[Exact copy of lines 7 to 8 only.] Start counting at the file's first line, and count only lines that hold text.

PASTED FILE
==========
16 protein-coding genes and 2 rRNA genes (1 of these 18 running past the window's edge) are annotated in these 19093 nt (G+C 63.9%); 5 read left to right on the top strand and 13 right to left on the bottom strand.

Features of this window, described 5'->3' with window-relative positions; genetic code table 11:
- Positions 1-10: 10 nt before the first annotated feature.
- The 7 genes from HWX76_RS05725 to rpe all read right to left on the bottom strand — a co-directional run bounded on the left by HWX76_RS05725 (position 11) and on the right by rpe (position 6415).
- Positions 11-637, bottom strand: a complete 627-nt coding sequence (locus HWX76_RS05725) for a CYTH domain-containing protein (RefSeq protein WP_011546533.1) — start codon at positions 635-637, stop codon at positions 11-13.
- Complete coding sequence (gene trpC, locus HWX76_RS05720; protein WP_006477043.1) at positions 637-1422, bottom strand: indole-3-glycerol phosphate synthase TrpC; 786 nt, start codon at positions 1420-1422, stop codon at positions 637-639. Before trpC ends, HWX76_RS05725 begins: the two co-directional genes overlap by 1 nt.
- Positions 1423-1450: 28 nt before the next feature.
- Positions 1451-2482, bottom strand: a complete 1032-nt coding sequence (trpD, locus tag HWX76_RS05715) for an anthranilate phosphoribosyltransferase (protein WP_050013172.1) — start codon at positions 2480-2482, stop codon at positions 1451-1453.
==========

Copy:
- Positions 1423-1450: 28 nt before the next feature.
- Positions 1451-2482, bottom strand: a complete 1032-nt coding sequence (trpD, locus tag HWX76_RS05715) for an anthranilate phosphoribosyltransferase (protein WP_050013172.1) — start codon at positions 2480-2482, stop codon at positions 1451-1453.